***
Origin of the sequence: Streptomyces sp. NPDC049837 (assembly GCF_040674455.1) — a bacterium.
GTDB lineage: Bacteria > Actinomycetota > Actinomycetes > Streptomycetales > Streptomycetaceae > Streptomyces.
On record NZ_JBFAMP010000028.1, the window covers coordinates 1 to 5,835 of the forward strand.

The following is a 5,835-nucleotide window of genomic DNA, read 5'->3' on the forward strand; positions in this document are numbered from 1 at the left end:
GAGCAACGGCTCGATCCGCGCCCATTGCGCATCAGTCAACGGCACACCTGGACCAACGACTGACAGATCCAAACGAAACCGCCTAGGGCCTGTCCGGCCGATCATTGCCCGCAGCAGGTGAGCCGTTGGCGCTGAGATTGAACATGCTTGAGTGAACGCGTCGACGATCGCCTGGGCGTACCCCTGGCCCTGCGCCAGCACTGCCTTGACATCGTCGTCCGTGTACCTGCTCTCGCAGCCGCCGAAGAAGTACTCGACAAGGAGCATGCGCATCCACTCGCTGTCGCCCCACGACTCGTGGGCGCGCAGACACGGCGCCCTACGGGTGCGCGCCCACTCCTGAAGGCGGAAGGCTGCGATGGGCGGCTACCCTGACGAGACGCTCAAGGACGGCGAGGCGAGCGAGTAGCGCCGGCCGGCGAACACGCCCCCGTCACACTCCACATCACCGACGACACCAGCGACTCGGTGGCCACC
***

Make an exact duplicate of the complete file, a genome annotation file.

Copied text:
Origin of the sequence: Streptomyces sp. NPDC049837 (assembly GCF_040674455.1) — a bacterium.
GTDB lineage: Bacteria > Actinomycetota > Actinomycetes > Streptomycetales > Streptomycetaceae > Streptomyces.
On record NZ_JBFAMP010000028.1, the window covers coordinates 1 to 5,835 of the forward strand.

The following is a 5,835-nucleotide window of genomic DNA, read 5'->3' on the forward strand; positions in this document are numbered from 1 at the left end:
GAGCAACGGCTCGATCCGCGCCCATTGCGCATCAGTCAACGGCACACCTGGACCAACGACTGACAGATCCAAACGAAACCGCCTAGGGCCTGTCCGGCCGATCATTGCCCGCAGCAGGTGAGCCGTTGGCGCTGAGATTGAACATGCTTGAGTGAACGCGTCGACGATCGCCTGGGCGTACCCCTGGCCCTGCGCCAGCACTGCCTTGACATCGTCGTCCGTGTACCTGCTCTCGCAGCCGCCGAAGAAGTACTCGACAAGGAGCATGCGCATCCACTCGCTGTCGCCCCACGACTCGTGGGCGCGCAGACACGGCGCCCTACGGGTGCGCGCCCACTCCTGAAGGCGGAAGGCTGCGATGGGCGGCTACCCTGACGAGACGCTCAAGGACGGCGAGGCGAGCGAGTAGCGCCGGCCGGCGAACACGCCCCCGTCACACTCCACATCACCGACGACACCAGCGACTCGGTGGCCACC